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Finding a Diet for the Active Horse

Protein in the diet has long been associated with horses that have high-strung behavior. However, rather than looking at the usual suspect it may be a good idea to look more closely at your horses carbohydrate intake.

Because of the nutritional needs of performance horses many owners feed them alfalfa hay and high-protein feeds and as a result many thing hyperactive horses are the result of high-protein diets. However, there has been no evidence that behavioral changes in horses is the result of higher protein levels and there is no physiological basis that can lead one to believe that protein is responsible. The energy content of a horse feed is not affected by the protein content.

The soluble carbohydrate content of ingredients in feedstuffs are typically sugars and starches. The amount of soluble carbohydrates in feedstuffs can be very different. An example is that alfalfa hay has a soluble carbohydrate content that is twice the amount of timothy hay. The amount of soluble carbohydrate content may be nearly double the amount found in alfalfa hay with some textured feeds. The digestive enzymes in the small intestine take the sugars and starches in a horseís diet and convert them into glucose before they are absorbed into the blood.

When horses are fed diets that have a high soluble carbohydrate content their blood glucose levels are higher and the more food you give them the higher these levels are going to get. The increasing blood glucose causes insulin to be released as a response. Insulin is a hormone that allows the body cells to absorb the glucose this means that the more glucose secreted then the more insulin that is released by the body in response.

There has been no study yet to prove that horses that are sensitive to high soluble carbohydrate diets are more likely to have hyperactive behavior. However, studies involving humans and rats have shown evidence that suggests manic behavior may result from higher circulating levels of glucose and insulin.

Feeding less grain and more hay is one way that you can lower the glucose and insulin peaks in an affected horse and therefore possibly decrease any hyperactive behavior. Feeding a larger proportion of hay in a horseís diet will lower the dietary levels of sugars and starches since hay is lower in soluble carbohydrates. A horse that weights 1,100 pounds and has light work can have their daily digestible energy needs met with eleven pounds of hay and eight pounds of textured or pellet feed per day or by giving sixteen pounds of hay and just five pounds of feed.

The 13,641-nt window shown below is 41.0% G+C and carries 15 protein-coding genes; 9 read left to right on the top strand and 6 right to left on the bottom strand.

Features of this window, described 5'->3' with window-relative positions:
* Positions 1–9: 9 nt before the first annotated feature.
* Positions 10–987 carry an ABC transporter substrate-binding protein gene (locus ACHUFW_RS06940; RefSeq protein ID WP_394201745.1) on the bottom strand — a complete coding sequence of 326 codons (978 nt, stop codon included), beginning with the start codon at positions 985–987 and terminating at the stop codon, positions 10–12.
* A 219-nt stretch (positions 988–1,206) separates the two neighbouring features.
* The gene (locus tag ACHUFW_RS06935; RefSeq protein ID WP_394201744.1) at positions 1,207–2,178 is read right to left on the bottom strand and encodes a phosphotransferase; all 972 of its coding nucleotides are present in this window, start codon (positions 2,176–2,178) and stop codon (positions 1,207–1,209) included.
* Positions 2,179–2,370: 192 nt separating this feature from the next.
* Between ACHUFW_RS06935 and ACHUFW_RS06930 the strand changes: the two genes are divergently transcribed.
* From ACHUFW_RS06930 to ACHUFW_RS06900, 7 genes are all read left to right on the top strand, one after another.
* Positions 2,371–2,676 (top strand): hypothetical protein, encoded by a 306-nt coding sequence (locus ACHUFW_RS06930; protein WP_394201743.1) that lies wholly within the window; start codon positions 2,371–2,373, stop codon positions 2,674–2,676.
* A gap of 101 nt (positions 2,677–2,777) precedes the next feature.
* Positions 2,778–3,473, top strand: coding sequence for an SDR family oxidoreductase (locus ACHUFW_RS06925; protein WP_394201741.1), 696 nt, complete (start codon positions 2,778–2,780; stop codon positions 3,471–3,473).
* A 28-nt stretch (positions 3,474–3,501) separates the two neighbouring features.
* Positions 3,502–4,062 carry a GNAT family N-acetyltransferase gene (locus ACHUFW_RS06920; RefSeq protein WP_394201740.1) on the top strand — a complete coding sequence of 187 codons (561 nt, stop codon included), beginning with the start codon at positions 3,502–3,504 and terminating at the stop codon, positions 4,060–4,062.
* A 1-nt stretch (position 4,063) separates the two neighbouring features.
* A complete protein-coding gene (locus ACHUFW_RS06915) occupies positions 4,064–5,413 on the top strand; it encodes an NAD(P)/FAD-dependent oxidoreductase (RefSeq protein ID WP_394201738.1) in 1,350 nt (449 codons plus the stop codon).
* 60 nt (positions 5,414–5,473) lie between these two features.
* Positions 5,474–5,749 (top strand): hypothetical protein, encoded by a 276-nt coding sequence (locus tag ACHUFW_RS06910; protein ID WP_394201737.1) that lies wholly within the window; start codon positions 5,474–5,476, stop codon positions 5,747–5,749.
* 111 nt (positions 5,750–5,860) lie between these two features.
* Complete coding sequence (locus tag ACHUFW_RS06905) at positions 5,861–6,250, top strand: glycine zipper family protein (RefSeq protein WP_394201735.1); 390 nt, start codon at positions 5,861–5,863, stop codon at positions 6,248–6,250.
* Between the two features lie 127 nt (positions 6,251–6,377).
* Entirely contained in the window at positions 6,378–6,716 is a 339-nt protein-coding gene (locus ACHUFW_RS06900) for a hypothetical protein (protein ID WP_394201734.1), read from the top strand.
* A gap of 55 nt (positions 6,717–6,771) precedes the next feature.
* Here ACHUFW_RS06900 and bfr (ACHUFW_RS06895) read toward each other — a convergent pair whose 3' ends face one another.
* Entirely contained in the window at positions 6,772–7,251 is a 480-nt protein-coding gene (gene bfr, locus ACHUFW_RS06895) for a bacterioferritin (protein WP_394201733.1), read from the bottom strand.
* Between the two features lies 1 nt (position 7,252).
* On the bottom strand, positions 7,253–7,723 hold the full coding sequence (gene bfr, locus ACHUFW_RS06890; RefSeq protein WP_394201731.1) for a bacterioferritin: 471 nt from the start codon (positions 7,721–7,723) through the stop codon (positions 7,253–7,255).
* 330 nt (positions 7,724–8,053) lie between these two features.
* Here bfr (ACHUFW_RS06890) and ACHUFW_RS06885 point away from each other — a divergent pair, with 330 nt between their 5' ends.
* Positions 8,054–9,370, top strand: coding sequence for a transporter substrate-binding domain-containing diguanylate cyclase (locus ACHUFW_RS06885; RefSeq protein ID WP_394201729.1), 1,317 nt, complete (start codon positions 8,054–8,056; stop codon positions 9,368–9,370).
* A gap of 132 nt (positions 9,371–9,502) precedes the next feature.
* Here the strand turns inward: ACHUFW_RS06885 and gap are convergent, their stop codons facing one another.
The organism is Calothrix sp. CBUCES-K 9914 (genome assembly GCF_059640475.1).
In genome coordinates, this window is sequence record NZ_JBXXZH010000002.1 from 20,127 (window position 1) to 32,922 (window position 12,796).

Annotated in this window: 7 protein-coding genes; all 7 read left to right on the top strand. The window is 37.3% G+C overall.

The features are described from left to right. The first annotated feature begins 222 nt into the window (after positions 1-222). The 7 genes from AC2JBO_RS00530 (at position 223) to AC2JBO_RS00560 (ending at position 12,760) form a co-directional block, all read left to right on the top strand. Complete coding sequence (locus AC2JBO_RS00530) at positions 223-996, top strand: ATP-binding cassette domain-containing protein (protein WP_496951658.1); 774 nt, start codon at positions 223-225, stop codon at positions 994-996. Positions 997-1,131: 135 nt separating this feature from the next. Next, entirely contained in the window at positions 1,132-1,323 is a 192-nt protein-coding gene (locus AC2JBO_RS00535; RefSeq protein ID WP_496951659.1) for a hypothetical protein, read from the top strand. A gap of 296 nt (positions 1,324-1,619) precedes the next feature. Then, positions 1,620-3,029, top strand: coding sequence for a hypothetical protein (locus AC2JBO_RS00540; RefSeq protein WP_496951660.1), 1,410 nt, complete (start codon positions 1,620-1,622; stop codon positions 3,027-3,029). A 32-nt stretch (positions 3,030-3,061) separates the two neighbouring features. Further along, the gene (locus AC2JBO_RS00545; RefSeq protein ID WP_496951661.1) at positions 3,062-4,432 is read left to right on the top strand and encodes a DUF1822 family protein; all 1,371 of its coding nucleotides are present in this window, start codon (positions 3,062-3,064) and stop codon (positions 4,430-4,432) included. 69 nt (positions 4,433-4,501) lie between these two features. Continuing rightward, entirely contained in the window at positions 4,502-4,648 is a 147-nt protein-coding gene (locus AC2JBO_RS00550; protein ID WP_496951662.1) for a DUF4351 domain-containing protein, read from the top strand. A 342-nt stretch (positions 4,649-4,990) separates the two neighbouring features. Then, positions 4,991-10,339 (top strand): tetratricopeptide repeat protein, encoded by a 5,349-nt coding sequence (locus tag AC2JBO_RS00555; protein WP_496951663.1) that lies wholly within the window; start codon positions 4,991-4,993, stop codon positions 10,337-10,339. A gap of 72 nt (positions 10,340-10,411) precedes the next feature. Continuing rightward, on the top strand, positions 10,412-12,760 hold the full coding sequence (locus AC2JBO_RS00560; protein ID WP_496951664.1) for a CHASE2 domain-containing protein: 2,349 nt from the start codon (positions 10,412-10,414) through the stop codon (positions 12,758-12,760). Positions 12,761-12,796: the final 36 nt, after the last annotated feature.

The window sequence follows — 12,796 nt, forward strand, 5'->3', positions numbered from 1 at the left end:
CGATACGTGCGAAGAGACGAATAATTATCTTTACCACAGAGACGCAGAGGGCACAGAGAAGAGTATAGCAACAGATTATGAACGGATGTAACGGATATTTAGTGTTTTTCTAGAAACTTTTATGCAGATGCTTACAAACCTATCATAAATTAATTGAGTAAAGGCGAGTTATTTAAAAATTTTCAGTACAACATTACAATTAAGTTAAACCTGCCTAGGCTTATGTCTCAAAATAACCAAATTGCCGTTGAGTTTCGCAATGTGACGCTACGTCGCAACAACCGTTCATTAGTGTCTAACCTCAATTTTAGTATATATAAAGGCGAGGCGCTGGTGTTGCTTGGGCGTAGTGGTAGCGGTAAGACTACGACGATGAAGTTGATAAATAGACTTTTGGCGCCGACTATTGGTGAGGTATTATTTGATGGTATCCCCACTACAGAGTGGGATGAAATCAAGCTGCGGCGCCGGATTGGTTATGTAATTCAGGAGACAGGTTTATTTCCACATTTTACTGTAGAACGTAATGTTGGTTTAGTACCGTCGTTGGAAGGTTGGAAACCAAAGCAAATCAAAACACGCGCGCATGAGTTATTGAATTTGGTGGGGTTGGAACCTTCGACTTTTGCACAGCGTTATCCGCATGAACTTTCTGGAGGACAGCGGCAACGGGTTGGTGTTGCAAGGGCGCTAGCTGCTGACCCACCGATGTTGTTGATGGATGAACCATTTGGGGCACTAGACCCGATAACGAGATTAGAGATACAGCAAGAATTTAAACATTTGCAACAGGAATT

Another thing that can help is to feed your horse grain more frequently. The recommendation for grain concentrate is typically no more than a half-percent of body weight per individual feeding. This means that for a 1,100 pound horse they would be fed no more than 5.5 pounds at one time. You should divide your daily feedings into three equal feedings instead of two if you are feeding your horse over eleven pounds of grain each day.

It is a good idea to use alfalfa based feed or beet pulp. These types of feeds have lower soluble carbohydrate content than a grain-based, low-fiber feed. It is also helpful to feed fat-added feeds since they have a higher energy density as a result of more calories per pound than feeds that donít have added fat. These high-fat feeds also have lower amounts of soluble carbohydrates and leave more room for hay since less grain is required. A lower concentrate feeding rate is a good feeding program since is means less soluble carbohydrate content for your horse.

Less grain and more hay is also allowed with fat supplements which have a more concentrated source of calories. As greater performance demands cause a great need for energy then this is important. Consider just how you would have to meet the digestible energy needs of a 1,100 pound horse with a moderate work schedule. Fourteen pounds of hay and nine pounds of supplements would be needed for meet digestible energy needs or you could feed sixteen pounds of hay and one pound of rice bran and six and a half pounds of supplements.

After feeding it may be a good idea to delay riding for about four hours. After about four hours the peak blood glucose and insulin level will have returned to normal ranges. From a management aspect this may be a bit difficult especially if you have a horse that is particularly difficult, but you may want to try it. The only thing you risk loosing by doing this is your temper and contact with the saddle.



Read the next horse nutrition article on Mood Swings & Behavior Influenced by Diet.
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